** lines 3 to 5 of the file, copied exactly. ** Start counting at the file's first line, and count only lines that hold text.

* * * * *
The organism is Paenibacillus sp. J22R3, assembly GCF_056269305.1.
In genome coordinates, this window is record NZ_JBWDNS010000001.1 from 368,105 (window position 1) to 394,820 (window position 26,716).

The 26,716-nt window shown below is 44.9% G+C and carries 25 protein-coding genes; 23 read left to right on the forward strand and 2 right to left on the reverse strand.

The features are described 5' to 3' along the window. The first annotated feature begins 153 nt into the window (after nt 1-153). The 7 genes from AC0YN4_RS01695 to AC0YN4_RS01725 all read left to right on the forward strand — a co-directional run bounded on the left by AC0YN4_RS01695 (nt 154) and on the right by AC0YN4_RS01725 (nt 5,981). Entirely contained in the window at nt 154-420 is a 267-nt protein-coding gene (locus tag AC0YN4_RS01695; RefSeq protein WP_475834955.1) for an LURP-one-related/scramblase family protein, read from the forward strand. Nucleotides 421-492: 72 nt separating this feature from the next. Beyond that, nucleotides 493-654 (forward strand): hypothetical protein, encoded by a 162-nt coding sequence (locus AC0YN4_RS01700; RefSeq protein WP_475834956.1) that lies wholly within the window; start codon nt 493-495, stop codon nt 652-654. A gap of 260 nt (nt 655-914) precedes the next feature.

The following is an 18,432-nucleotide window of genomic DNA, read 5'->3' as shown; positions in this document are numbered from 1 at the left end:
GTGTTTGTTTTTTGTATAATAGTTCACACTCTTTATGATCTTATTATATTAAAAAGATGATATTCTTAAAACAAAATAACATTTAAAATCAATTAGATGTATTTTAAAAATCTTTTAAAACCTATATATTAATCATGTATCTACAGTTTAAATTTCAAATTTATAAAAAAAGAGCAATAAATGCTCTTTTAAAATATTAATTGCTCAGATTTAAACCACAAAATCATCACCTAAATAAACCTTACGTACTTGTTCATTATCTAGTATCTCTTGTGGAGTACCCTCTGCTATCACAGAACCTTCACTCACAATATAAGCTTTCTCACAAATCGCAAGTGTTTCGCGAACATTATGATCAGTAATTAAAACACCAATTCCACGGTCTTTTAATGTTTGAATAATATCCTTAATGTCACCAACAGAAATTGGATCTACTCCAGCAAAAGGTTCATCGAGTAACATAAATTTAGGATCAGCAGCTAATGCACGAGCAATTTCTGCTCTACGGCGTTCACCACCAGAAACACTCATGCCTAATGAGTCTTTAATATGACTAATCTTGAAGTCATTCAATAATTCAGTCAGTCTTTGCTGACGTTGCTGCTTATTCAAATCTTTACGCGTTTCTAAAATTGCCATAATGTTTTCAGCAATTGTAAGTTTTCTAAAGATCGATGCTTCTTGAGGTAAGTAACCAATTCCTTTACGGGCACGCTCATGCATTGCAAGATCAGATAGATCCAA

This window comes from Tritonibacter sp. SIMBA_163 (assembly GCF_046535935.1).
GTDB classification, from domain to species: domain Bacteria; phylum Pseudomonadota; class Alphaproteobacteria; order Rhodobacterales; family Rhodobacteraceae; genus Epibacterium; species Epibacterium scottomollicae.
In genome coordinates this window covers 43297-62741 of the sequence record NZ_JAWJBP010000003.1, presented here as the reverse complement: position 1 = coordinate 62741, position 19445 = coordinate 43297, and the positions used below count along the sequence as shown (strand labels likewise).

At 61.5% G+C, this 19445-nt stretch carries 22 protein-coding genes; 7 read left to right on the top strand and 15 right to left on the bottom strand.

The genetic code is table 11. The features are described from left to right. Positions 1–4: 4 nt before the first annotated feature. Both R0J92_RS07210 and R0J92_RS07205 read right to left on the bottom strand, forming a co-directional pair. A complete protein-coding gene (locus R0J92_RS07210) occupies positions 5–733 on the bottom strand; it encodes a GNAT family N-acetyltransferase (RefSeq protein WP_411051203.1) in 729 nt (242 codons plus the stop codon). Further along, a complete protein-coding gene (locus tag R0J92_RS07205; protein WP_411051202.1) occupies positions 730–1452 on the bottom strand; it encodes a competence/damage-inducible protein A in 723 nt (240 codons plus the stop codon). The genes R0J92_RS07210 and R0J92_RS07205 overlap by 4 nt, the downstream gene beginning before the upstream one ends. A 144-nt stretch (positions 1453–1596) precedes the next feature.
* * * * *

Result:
The 26,716-nt window shown below is 44.9% G+C and carries 25 protein-coding genes; 23 read left to right on the forward strand and 2 right to left on the reverse strand.

The features are described 5' to 3' along the window. The first annotated feature begins 153 nt into the window (after nt 1-153). The 7 genes from AC0YN4_RS01695 to AC0YN4_RS01725 all read left to right on the forward strand — a co-directional run bounded on the left by AC0YN4_RS01695 (nt 154) and on the right by AC0YN4_RS01725 (nt 5,981). Entirely contained in the window at nt 154-420 is a 267-nt protein-coding gene (locus tag AC0YN4_RS01695; RefSeq protein WP_475834955.1) for an LURP-one-related/scramblase family protein, read from the forward strand. Nucleotides 421-492: 72 nt separating this feature from the next. Beyond that, nucleotides 493-654 (forward strand): hypothetical protein, encoded by a 162-nt coding sequence (locus AC0YN4_RS01700; RefSeq protein WP_475834956.1) that lies wholly within the window; start codon nt 493-495, stop codon nt 652-654. A gap of 260 nt (nt 655-914) precedes the next feature.

The following is an 18,432-nucleotide window of genomic DNA, read 5'->3' as shown; positions in this document are numbered from 1 at the left end: